Bob Kepner

Service is the rent you pay for living. It is the very purpose of life and not something you do in your spare time.–Marian Wright Edelman

The explosion of the popularity of soccer in North Carolina and the contributions of Bob Kepner are inexorably tied. Several factors influenced his inclination toward volunteerism. In 1946 at age five, Bob and his family moved to Cuba where his father was employed by United Fruit Company. At age 14, he enrolled in prep school at Andover, Massachusetts. Being away from home at such a young age accelerated his involvement in leadership and community service. His involvement with a variety of organizations at Andover became the precursor of an adult life distinguished by leadership, service, and volunteerism. Most prominent among his favorite causes would be the growth of the game of soccer.

Bob Kepner’s contributions as an influential and dedicated leader and promoter of soccer in North Carolina have earned him the distinction of being inducted into the North Carolina Soccer Hall of Fame as a member of the sixth class of inductees on this, the third day of January, 2004.

After playing soccer at Andover, Bob enrolled as a student at the University of North Carolina at Chapel Hill. He was one of a dozen students from Andover who entered UNC in the fall of 1959. While at Carolina, Bob played soccer for four years under fabled Coach Marvin Allen. One of Bob’s teammates at Andover, Bill Snyder, also played at UNC. Both men were midfielders and co-captains of the Tar Heels their senior season in 1962. Months after graduating from UNC in 1963, Bob married Margaret creating the finest husband/wife combination North Carolina soccer has ever known. Individually and together, they have been recognized for outstanding service to local, state, and national soccer bodies. In June 1990, they were co-recipients of the Tom and Linda Mosier Award, given by NCYSA.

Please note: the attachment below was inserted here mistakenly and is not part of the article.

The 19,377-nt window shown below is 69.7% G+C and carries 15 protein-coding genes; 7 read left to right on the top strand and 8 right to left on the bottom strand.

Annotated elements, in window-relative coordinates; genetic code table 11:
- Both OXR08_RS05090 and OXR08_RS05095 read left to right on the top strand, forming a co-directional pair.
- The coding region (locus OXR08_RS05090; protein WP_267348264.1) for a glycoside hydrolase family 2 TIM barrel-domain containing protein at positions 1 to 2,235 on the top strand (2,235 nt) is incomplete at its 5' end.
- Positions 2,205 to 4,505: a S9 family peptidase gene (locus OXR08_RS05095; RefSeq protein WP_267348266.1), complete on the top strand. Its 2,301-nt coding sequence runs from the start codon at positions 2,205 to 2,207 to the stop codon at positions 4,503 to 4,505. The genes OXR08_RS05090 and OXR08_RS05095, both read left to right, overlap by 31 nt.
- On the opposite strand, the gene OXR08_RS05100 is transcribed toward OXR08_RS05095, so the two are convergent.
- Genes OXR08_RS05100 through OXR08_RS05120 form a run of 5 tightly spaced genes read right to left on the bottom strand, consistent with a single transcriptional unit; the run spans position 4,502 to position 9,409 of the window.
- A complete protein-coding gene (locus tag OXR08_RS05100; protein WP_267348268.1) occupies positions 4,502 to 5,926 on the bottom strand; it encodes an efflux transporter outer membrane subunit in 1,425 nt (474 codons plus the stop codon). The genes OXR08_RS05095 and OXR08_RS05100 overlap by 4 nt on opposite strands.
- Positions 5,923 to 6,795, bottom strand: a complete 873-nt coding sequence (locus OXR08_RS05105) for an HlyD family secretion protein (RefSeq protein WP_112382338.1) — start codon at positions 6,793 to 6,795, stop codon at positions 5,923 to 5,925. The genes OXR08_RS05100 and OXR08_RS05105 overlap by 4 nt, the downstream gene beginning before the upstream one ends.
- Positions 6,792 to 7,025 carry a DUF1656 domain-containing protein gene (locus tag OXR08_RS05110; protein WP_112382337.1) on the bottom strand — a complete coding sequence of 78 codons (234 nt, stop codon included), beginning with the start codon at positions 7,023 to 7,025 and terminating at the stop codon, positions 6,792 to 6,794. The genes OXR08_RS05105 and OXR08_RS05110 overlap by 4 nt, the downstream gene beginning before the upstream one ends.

Like many grass roots volunteers, Bob’s foray into soccer leadership grew out of the involvement of his own children. In 1973, son number one, Chip, was all of three years old when Bob became the coach of his Rainbow soccer team because the head coach didn’t show up. And Bob’s other child, son number two, Derek, would eventually be the beneficiary of being able to play with older brother Chip’s teams. In 1980, Bob became the first president of the Central Carolina Youth Soccer Association (now called the Durham-Chapel Hill Strikers) to provide an opportunity for youngsters in that region of the state to play “travel soccer.” Bob coached the Under-10 team, one of five teams the club fielded at the time. And so began this “calling” that has lasted over thirty years that is the cause for today’s celebration.

During the past twenty-four years, Bob has held numerous elective or appointive positions with statewide and national governing bodies. He was the president of the North Carolina Youth Soccer Association for 14 years and held other offices for NCYSA for three years. During his final years with NCYSA, he also served as president of the North Carolina Amateur Soccer Association. He continues to serve as the treasurer and registrar of NCASA. He has served on several USYSA and US Soccer committees and is a frequently consulted authority on matters involving state and local associations. His service to the game has included stints as the soccer coach at Culbreth Junior High School and Chapel Hill High School and as a referee assignor.

The most indelible aspect of Bob Kepner’s legacy is his vision to recognize the wide range of contributions people make to the game of soccer in North Carolina. He possesses optimism and a generosity that enables him to propel the cause forward and to honor those who have already left an impression. He is proud to have taken a leading role in recognizing several of the significant contributors to soccer development in North Carolina by helping to establish awards in the their names – the Tom and Linda Mosier Award, the Brantley/Murphy Award, the Scott/Rucker Award, the Charles Mark Crampton Award and the John M. Bouda Award. He played a vital role in the creation of the North Carolina Soccer Hall of Fame.

This is the occasion to turn the tables on North Carolina Soccer’s caretaker. It is the day everyone else can finally release a sigh of relief that Bob Kepner is finally a member of the NC Soccer Hall of Fame. The man who has Bob Kepner Field named in his honor at Bryan Park and who has been the recipient of the Metropolitan Life Achievement Award and the USYSA Region III Director’s Award, among others, now finds himself the object of gratitude from the entire North Carolina soccer community. He has spent years pulling everyone together and cultivating this community. At last, he takes his rightful place among his peers as a member of the North Carolina Soccer Hall of Fame.